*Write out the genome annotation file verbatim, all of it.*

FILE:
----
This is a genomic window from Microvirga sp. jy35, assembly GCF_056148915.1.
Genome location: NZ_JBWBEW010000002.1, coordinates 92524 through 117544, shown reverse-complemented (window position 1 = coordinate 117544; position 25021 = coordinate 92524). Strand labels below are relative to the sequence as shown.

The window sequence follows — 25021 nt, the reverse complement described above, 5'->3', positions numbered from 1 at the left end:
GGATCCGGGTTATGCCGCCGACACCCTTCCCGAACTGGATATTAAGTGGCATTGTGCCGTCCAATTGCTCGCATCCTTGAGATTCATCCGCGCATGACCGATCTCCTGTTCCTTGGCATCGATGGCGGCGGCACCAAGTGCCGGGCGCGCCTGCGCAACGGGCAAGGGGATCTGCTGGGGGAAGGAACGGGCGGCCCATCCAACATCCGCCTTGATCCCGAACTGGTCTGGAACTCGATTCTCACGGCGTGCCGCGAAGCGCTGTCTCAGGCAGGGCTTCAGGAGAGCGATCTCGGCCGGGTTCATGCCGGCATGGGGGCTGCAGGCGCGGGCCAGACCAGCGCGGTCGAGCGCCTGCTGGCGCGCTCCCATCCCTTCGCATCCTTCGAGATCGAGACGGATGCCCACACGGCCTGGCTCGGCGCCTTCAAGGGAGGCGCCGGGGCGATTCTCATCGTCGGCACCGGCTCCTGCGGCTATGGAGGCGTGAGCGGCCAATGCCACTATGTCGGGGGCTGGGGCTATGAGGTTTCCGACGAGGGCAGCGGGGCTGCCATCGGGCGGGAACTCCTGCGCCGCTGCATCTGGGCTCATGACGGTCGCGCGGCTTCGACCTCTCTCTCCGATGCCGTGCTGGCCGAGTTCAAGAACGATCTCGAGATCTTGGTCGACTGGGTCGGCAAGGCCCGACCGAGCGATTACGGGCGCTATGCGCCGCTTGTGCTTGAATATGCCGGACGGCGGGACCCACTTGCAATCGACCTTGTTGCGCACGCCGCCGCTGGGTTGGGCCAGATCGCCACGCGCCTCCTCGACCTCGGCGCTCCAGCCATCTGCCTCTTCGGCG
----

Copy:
This is a genomic window from Microvirga sp. jy35, assembly GCF_056148915.1.
Genome location: NZ_JBWBEW010000002.1, coordinates 92524 through 117544, shown reverse-complemented (window position 1 = coordinate 117544; position 25021 = coordinate 92524). Strand labels below are relative to the sequence as shown.

The window sequence follows — 25021 nt, the reverse complement described above, 5'->3', positions numbered from 1 at the left end:
GGATCCGGGTTATGCCGCCGACACCCTTCCCGAACTGGATATTAAGTGGCATTGTGCCGTCCAATTGCTCGCATCCTTGAGATTCATCCGCGCATGACCGATCTCCTGTTCCTTGGCATCGATGGCGGCGGCACCAAGTGCCGGGCGCGCCTGCGCAACGGGCAAGGGGATCTGCTGGGGGAAGGAACGGGCGGCCCATCCAACATCCGCCTTGATCCCGAACTGGTCTGGAACTCGATTCTCACGGCGTGCCGCGAAGCGCTGTCTCAGGCAGGGCTTCAGGAGAGCGATCTCGGCCGGGTTCATGCCGGCATGGGGGCTGCAGGCGCGGGCCAGACCAGCGCGGTCGAGCGCCTGCTGGCGCGCTCCCATCCCTTCGCATCCTTCGAGATCGAGACGGATGCCCACACGGCCTGGCTCGGCGCCTTCAAGGGAGGCGCCGGGGCGATTCTCATCGTCGGCACCGGCTCCTGCGGCTATGGAGGCGTGAGCGGCCAATGCCACTATGTCGGGGGCTGGGGCTATGAGGTTTCCGACGAGGGCAGCGGGGCTGCCATCGGGCGGGAACTCCTGCGCCGCTGCATCTGGGCTCATGACGGTCGCGCGGCTTCGACCTCTCTCTCCGATGCCGTGCTGGCCGAGTTCAAGAACGATCTCGAGATCTTGGTCGACTGGGTCGGCAAGGCCCGACCGAGCGATTACGGGCGCTATGCGCCGCTTGTGCTTGAATATGCCGGACGGCGGGACCCACTTGCAATCGACCTTGTTGCGCACGCCGCCGCTGGGTTGGGCCAGATCGCCACGCGCCTCCTCGACCTCGGCGCTCCAGCCATCTGCCTCTTCGGCG